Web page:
When I last left things, I had successfully installed TFS on a virtual machine in Azure. And I wrote the template in such a way that it could be deployed to Azure Stack as well. After completing that process, I started working through deploying an ARM template through TFS using an automated build process. It turns out that the server running the build agent needs to have Visual Studio installed in order to deploy resources to Azure. I have since updated my ARM template and PowerShell script to automate the installation of Visual Studio Community 2015 and the TFS build agent. I also updated the template to take two new parameters: FileContainerURL and FileContainerSASToken. The former points to the blob container that holds the necessary installation files. The latter passes a SAS Token for read and list access to the blob container. Continue reading “CICD Pipeline with Azure Stack – Part 2”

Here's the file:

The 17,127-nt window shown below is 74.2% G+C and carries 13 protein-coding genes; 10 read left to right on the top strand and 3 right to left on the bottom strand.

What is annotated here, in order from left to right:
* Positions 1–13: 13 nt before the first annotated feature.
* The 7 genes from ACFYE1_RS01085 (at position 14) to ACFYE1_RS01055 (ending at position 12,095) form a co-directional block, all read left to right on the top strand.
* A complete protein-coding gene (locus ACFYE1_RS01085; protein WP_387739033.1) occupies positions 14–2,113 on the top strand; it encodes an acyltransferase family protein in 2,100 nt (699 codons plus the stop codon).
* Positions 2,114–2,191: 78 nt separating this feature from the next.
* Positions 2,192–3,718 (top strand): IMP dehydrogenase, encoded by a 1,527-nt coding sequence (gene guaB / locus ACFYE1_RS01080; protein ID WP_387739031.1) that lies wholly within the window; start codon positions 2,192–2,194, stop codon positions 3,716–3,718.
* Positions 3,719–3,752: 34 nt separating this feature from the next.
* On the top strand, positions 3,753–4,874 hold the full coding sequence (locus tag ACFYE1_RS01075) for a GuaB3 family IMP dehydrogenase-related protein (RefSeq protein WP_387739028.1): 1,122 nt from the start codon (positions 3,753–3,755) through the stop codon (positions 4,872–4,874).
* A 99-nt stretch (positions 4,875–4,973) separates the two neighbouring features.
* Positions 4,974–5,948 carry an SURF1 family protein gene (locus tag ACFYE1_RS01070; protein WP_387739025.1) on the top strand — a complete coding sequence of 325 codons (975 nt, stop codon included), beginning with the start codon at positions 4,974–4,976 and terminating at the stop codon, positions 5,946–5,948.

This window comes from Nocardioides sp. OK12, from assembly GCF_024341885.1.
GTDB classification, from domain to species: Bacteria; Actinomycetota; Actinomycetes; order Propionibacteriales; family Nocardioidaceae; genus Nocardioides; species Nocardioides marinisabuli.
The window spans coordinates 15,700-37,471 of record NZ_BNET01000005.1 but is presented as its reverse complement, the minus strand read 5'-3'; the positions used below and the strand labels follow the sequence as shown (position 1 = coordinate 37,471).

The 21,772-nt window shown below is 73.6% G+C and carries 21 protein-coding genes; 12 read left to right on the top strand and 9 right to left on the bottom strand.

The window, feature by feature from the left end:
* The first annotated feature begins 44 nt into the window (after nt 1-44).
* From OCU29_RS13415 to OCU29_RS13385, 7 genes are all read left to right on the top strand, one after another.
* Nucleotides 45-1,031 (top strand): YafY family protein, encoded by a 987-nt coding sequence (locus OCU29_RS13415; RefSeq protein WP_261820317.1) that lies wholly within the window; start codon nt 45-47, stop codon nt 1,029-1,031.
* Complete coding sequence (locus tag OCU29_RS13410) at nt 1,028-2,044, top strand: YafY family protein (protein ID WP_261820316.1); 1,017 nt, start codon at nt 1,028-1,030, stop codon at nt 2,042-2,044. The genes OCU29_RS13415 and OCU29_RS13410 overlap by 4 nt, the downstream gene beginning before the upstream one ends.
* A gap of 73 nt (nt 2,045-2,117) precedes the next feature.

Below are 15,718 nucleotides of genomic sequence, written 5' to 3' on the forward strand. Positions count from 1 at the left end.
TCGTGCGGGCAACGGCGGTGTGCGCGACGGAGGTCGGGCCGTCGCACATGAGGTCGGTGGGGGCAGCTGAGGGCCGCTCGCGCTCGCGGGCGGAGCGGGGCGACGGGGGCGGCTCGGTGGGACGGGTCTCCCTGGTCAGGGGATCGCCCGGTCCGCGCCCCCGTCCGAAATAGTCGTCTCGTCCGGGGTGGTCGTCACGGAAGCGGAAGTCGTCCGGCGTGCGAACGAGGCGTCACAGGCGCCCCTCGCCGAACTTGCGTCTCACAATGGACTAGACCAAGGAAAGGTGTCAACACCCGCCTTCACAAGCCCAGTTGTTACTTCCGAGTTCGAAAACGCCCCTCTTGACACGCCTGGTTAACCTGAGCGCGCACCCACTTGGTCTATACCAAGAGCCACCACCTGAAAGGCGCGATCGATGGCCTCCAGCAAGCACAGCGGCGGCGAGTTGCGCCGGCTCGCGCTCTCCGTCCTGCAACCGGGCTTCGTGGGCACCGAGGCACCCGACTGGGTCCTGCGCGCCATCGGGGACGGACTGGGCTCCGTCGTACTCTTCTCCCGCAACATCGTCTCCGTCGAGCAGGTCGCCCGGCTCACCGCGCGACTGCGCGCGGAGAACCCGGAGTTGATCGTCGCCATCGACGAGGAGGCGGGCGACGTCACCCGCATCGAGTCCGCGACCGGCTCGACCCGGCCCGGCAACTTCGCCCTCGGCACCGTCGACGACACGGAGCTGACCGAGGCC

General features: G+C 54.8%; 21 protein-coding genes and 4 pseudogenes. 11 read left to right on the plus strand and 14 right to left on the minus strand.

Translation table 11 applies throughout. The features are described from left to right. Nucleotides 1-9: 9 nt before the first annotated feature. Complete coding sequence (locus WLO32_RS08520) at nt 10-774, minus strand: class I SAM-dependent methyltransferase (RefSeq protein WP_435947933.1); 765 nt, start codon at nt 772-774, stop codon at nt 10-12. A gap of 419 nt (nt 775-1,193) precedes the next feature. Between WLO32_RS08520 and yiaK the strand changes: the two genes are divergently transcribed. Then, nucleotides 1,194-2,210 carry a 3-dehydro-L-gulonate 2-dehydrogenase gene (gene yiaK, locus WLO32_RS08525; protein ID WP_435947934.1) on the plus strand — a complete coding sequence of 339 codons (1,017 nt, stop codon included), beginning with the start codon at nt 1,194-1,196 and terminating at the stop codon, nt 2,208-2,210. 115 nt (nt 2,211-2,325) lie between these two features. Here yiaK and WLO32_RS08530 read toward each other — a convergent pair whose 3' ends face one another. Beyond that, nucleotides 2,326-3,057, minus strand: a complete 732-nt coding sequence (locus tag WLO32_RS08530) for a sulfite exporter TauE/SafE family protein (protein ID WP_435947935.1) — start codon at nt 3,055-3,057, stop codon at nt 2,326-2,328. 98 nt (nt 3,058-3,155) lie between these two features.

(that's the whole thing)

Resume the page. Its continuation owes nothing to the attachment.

This is the first post in a series of getting a CICD pipeline working with Azure Stack. You can read part 2 here, part 3 here, and part 4 here.. I will add links to additional posts as they are created.
There are a few things that have been coming up a lot lately at work that I would like to dive into some more to get a better understanding. The first is Infrastructure as Code (IaC). I’ve started doing my fair share of this in both Azure and AWS, but I feel like I’m just starting to truly get my head around the best practices and patterns to use when deploying IaC. The next trend is a move towards continuous integration and continuous deployment, CICD. How can I take the principles of a CICD pipeline and apply them to the IaC work I’ve been doing? Finally, there is the hybrid cloud element that is coming with Azure Stack. Unless you’ve been living under a rock, you’ve probably heard about Azure Stack. If not, here are a couple resources to get you started. I wanted to put all of those items together and build out a project that uses them.